Zelig can be interpreted as “blessed” or “a chameleon like person who is unusually ubiquitous,” and Jealous Zelig, a Napa, California band with a sound that is by turns jazz, soul, country and rock, is made holy with smooth funky infectious energy. Drawing on influences from Chet Baker to Bach to Bowie and led by singer/songwriter Ross Rubin on keyboards, Jealous Zelig performed at the Mare Island Coal Shed Studios for the annual Mother’s Day Art Show last week. We’re excited to share this blazing hot local talent for this week’s Listen Up, so let’s get to it with Jealous Zelig’s 2015 live performance of “Curtain Call” at 25th Street Recording in Oakland, California.
The Mare Island Coal Shed Studios are housed in an 8,000 square foot structure that for more than ninety years held coal for the steamships of Mare Island Naval Shipyard. Three years after the shipyard closed in 1996, artist Tim Rose adopted one of the nine rusty, landmarked coal sheds, turning it into studio spaces for 17 artists. Raw and randomly divided, Coal Shed Studios is a no-frills space, set up for a community of artists who need an affordable place to work.
The artists open their studios to the public a few times a year (as well as by appointment) with low-key shows that rarely list prices for the paintings, photographs and sculptures on display. At the Mother’s Day soft-sell event last week, they welcomed us like your best friend’s Mom would whenever you’d drop by the house – come on in, help yourself to something to eat and drink, and settle into a cushy purple velvet sofa so we can catch up. In this case, the purple sofas were set up outside facing the band (Jealous Zelig) rather than the television set. Something about the afternoon felt right and real, familiar and grounded, yet ephemeral. Talking to a few of the artists, we discovered that there’s a dark cloud hanging over the studios.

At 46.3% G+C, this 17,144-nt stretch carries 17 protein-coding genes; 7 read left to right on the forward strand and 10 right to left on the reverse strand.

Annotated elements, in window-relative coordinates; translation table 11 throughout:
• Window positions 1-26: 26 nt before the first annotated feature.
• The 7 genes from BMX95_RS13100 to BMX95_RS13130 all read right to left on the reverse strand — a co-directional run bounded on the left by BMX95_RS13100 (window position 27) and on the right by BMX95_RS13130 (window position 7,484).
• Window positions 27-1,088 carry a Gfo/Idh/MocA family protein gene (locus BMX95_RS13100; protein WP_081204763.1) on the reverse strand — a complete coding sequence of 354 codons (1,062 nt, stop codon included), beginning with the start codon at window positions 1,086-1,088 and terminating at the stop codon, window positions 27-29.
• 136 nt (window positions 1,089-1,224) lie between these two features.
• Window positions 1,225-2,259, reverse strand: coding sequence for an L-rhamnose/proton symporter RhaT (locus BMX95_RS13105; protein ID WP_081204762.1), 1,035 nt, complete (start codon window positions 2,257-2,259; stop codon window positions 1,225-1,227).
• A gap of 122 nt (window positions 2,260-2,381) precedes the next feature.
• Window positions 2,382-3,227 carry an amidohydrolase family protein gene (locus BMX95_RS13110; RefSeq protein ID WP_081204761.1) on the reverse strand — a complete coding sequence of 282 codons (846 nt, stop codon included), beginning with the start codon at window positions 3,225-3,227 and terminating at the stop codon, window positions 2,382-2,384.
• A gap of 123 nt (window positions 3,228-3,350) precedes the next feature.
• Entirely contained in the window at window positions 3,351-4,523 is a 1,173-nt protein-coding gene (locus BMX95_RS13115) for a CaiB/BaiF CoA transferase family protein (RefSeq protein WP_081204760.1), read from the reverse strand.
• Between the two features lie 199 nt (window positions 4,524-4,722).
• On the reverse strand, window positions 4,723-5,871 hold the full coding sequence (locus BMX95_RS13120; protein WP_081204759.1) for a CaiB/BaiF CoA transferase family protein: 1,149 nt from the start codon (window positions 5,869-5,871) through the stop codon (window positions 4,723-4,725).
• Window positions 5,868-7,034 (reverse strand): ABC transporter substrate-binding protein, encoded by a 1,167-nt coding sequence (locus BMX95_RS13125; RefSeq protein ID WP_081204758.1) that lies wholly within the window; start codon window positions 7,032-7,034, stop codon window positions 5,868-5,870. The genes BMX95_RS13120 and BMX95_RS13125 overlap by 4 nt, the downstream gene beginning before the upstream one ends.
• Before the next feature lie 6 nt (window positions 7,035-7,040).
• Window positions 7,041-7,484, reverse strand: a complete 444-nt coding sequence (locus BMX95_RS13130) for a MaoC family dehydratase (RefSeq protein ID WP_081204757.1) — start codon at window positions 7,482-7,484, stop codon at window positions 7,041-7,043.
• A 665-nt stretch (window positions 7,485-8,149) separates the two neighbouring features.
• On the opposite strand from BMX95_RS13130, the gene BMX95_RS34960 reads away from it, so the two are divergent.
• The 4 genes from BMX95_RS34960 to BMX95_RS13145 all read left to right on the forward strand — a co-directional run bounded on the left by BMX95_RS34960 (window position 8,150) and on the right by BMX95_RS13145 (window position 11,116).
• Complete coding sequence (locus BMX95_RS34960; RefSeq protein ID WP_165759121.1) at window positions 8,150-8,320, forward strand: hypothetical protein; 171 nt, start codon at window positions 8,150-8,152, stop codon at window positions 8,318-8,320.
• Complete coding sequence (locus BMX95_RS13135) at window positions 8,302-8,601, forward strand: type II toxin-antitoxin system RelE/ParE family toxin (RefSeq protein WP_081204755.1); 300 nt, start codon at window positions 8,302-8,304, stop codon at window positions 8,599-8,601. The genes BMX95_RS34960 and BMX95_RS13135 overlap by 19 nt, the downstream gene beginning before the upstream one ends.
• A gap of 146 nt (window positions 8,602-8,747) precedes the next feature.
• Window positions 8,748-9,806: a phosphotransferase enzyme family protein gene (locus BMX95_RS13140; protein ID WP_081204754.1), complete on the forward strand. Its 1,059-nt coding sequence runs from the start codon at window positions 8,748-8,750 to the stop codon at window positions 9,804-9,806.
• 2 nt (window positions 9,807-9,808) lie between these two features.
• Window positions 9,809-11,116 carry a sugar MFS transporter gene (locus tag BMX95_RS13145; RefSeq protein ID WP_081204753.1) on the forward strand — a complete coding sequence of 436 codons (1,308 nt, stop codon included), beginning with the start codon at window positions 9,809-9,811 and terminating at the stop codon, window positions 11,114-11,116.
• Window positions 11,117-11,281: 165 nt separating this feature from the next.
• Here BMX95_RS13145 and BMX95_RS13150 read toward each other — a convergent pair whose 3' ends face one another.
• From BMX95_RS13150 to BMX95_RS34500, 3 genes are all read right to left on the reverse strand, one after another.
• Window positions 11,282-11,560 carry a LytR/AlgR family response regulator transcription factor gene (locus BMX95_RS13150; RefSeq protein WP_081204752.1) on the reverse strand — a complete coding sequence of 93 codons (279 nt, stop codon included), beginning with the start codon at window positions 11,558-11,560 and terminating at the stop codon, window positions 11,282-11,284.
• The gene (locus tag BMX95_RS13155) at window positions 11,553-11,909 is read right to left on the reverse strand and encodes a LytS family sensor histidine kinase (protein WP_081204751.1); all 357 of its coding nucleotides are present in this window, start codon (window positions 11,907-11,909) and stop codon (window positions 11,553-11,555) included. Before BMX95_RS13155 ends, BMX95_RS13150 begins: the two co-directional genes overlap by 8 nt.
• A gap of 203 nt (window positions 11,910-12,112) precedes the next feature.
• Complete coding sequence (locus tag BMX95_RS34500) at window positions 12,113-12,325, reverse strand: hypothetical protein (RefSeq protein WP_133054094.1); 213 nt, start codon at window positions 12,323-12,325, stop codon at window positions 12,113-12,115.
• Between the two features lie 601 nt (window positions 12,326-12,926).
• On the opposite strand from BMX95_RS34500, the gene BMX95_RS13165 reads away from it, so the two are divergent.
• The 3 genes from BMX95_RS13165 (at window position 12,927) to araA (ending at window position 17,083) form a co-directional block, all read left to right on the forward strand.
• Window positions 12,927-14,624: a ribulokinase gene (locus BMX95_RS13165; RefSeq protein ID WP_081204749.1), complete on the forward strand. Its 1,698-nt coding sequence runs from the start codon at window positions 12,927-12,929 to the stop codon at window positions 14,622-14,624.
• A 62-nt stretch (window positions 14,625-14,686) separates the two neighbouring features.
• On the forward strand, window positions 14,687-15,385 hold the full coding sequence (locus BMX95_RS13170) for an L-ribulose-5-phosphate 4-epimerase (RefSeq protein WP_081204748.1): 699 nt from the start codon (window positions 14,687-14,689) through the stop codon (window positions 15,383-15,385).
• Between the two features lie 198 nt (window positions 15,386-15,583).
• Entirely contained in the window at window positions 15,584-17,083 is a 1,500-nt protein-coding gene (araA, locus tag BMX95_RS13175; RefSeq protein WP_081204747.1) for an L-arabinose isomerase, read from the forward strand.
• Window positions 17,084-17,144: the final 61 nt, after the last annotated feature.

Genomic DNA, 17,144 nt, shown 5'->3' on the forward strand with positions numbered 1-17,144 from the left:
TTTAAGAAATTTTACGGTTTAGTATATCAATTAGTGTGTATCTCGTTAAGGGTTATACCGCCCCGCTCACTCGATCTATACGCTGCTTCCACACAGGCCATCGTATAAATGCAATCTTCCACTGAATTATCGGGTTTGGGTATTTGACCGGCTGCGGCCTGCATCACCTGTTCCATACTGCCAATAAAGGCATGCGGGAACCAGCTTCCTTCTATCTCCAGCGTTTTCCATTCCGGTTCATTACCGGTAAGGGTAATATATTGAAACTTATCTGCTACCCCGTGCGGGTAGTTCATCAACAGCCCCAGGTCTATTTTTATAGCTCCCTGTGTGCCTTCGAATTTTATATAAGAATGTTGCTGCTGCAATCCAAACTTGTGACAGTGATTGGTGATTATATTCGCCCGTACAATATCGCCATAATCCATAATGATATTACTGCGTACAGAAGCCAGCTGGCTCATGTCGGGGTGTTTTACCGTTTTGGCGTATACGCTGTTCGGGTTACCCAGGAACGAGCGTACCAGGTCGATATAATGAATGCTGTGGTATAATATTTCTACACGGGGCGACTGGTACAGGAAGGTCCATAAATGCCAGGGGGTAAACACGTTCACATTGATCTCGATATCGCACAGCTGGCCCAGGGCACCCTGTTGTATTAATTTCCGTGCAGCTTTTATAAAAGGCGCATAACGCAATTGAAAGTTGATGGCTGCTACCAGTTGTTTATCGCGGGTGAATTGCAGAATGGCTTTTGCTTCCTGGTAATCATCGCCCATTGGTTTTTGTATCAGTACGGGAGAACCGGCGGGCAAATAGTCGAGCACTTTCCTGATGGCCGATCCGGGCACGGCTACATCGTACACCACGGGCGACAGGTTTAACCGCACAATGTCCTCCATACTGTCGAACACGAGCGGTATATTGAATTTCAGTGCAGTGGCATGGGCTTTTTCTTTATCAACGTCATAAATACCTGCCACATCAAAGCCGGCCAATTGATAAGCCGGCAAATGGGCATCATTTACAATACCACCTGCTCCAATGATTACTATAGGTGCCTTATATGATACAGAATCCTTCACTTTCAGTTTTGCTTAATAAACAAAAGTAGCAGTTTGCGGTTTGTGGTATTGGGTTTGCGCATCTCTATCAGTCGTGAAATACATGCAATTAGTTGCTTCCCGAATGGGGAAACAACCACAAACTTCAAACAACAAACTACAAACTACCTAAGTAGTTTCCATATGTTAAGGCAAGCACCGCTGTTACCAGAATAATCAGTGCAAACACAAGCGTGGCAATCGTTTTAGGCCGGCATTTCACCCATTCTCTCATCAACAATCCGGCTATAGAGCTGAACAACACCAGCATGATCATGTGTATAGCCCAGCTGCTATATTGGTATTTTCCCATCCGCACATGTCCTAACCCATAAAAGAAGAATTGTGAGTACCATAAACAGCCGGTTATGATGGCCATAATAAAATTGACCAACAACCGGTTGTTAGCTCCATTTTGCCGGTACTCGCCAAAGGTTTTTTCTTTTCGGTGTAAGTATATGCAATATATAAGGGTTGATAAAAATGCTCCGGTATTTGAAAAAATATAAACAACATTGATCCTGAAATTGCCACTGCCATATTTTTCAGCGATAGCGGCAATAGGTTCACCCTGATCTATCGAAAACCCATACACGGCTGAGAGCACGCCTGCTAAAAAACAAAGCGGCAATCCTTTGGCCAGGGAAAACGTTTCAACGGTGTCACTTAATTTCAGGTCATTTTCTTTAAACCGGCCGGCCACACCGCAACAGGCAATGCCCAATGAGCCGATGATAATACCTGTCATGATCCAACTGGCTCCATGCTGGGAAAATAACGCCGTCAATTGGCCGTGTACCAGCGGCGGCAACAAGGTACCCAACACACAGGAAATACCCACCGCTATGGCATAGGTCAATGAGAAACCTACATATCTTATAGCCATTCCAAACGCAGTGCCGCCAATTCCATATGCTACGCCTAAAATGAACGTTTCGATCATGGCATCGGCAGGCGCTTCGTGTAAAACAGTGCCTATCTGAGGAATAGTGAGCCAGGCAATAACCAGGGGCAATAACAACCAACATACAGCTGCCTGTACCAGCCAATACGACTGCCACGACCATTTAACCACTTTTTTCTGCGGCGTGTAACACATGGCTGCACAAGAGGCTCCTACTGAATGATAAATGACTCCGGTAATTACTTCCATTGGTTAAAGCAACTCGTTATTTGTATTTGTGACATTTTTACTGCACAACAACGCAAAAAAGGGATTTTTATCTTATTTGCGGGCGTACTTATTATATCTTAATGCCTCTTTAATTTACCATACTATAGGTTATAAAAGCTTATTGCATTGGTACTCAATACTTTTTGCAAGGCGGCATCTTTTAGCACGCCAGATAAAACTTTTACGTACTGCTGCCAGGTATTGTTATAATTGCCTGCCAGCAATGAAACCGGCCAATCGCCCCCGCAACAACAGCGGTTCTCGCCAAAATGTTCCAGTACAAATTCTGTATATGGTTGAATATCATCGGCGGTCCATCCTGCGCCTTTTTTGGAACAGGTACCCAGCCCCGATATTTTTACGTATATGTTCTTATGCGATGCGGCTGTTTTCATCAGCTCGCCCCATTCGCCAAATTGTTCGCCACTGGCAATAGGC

At the far end of the line, coal shed building #151 is undergoing a multi-million dollar renovation to become the home to Mare Island Brewing Company. The company, now brewing in Sonoma, plans to move its operations to the new location within the next month, with a second taproom opening to the public at a later date. Their current taproom, on the Vallejo side of Mare Island looks over to the coal shed redevelopment. All nine of the sheds are slated for makeovers and conversion into retail, light manufacturing and restaurant use. Recently, the artists at Coal Shed Studios have been notified that within the year they will be offered space in a new location on the island, but they are concerned that the devil may be in the details. For the moment, Mare Island Coal Shed Studios are a fascinating outlier on an all-but-abandoned island, but the times they are a changing.